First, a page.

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# Circular Motion: Mechanics Help!!! Urgent watch

1. (Original post by MAyman12)
So how are we going to use this in finding R1,R2 by radial resolution?

I'm really sorry. I'm sleep deprived and not thinking straight.
Look at the given solution.

For each of the points, B1, B2, we have an equation relation loss in GPE to gain in KE.

So we have the velocity at each of the two points.

Then resolving radially at each of the points, taking into account motion in a circle you arrive at the next two equations in the given solution.
2. (Original post by ghostwalker)
Look at the given solution.

For each of the points, B1, B2, we have an equation relation loss in GPE to gain in KE.

So we have the velocity at each of the two points.

Then resolving radially at each of the points, taking into account motion in a circle you arrive at the next two equations in the given solution.
Thank you Do you mind if I asked you any more questions in the future in this thread?

Can you please explain the second part of this question?

3. (Original post by MAyman12)
Thank you Do you mind if I asked you any more questions in the future in this thread?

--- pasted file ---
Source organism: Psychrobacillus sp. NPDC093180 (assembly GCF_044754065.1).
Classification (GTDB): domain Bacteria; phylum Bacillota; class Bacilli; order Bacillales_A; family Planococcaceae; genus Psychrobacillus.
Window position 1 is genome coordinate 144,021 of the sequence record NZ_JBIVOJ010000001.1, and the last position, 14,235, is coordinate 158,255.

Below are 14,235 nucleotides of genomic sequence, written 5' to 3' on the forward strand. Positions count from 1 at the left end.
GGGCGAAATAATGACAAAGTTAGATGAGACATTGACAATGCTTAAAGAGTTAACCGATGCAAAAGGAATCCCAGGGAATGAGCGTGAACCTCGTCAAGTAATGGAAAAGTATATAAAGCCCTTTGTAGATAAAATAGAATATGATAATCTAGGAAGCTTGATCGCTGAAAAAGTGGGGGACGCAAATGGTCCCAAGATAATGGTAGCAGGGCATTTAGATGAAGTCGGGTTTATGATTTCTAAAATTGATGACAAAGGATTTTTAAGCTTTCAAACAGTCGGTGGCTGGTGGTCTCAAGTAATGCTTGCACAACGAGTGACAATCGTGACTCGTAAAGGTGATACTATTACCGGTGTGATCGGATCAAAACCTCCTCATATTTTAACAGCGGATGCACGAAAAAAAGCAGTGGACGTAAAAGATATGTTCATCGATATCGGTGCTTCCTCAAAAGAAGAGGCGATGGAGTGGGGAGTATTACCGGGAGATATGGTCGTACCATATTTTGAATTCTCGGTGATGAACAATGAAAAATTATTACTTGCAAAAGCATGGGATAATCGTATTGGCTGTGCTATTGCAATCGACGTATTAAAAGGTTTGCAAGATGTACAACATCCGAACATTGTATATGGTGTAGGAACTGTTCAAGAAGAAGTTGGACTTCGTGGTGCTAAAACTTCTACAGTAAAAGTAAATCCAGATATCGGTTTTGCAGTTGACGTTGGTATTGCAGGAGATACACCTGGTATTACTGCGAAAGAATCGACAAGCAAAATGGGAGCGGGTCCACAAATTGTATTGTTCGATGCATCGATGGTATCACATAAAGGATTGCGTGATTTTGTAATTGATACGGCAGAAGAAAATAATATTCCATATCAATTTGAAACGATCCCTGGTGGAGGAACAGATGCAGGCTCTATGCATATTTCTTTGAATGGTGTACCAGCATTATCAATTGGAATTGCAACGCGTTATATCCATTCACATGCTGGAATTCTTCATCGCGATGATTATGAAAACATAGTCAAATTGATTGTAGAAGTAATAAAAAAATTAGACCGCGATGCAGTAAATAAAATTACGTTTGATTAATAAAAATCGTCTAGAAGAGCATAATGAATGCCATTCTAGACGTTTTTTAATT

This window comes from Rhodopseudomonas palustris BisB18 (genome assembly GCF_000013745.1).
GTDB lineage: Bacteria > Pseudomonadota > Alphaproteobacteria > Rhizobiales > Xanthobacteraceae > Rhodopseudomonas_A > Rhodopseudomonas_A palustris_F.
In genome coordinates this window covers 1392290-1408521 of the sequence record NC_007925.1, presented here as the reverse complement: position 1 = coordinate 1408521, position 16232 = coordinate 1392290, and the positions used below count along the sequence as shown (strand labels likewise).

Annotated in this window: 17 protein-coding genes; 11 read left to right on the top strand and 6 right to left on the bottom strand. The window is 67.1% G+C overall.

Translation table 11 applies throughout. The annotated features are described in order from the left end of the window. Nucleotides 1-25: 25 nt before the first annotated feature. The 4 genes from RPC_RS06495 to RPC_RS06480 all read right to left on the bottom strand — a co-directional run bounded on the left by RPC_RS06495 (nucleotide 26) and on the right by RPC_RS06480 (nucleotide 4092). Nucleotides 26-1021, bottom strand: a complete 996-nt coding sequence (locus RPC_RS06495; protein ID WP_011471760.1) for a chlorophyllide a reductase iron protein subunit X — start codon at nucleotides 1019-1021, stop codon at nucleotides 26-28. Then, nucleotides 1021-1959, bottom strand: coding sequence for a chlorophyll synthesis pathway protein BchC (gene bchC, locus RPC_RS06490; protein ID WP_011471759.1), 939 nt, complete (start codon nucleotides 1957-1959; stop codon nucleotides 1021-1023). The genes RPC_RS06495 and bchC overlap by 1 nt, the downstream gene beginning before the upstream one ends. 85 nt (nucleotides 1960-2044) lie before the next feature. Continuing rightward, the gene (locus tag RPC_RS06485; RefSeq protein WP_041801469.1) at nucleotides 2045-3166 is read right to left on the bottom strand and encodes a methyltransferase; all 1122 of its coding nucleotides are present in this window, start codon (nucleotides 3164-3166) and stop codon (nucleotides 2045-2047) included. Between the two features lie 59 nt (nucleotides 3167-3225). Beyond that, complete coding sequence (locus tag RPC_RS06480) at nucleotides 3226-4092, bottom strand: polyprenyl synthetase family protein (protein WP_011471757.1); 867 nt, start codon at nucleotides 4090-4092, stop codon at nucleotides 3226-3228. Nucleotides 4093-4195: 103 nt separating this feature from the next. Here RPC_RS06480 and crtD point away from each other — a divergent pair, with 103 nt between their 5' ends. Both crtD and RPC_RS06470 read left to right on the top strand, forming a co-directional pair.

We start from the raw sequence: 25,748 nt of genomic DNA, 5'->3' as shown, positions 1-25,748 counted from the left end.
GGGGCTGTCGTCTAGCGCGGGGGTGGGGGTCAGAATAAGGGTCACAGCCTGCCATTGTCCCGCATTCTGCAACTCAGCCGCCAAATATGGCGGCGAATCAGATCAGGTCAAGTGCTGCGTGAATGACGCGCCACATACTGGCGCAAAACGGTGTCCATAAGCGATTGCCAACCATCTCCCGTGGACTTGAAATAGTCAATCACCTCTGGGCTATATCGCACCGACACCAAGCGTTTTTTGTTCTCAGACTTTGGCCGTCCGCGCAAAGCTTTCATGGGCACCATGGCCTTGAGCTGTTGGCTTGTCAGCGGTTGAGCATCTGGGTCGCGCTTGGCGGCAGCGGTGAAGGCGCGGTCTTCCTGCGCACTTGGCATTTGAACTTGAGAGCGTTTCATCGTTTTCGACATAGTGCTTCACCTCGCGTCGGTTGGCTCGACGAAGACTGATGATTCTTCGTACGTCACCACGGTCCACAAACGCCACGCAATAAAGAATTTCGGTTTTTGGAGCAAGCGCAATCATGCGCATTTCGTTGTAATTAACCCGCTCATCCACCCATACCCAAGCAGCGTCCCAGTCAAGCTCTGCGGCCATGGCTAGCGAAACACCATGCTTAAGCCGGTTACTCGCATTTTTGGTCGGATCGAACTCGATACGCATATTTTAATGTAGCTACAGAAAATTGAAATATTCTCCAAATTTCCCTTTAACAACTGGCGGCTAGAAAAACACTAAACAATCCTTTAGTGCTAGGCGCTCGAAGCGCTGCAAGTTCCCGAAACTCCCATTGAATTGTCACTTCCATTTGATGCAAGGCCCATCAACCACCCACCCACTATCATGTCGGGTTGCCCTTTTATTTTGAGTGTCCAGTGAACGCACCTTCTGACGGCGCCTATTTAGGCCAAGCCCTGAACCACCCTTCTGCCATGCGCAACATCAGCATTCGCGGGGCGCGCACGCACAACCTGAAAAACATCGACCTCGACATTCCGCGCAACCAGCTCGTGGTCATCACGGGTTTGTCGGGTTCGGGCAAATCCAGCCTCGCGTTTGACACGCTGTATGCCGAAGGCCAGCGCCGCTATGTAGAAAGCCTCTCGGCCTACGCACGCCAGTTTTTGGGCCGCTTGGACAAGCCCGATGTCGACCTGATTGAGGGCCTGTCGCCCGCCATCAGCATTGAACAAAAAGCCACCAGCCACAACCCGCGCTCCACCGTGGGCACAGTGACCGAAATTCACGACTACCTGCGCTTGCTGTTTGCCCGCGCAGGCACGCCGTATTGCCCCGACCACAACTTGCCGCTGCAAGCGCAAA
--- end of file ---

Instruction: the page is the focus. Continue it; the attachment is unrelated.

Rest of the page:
I don't usually look at long running threads with multiple questions.

However, as you've asked, I look at this extra question.

Can you please explain the second part of this question?
The entire shape is being suspended from a horizontal axis through C to give you a pendulum.
You need to use rate of change of angular momentum = sum of moments of forces.

Then for small angles you proceed as per the standard derivation for a simple pendulum, which you should have covered.

And comparing your equation with the standard SHM equation you can work out what is.
4. (Original post by ghostwalker)
I don't usually look at long running threads with multiple questions.

However, as you've asked, I look at this extra question.

The entire shape is being suspended from a horizontal axis through C to give you a pendulum.
You need to use rate of change of angular momentum = sum of moments of forces.

Then for small angles you proceed as per the standard derivation for a simple pendulum, which you should have covered.

And comparing your equation with the standard SHM equation you can work out what is.

I got it now. Thank you for your help.

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Updated: November 19, 2013
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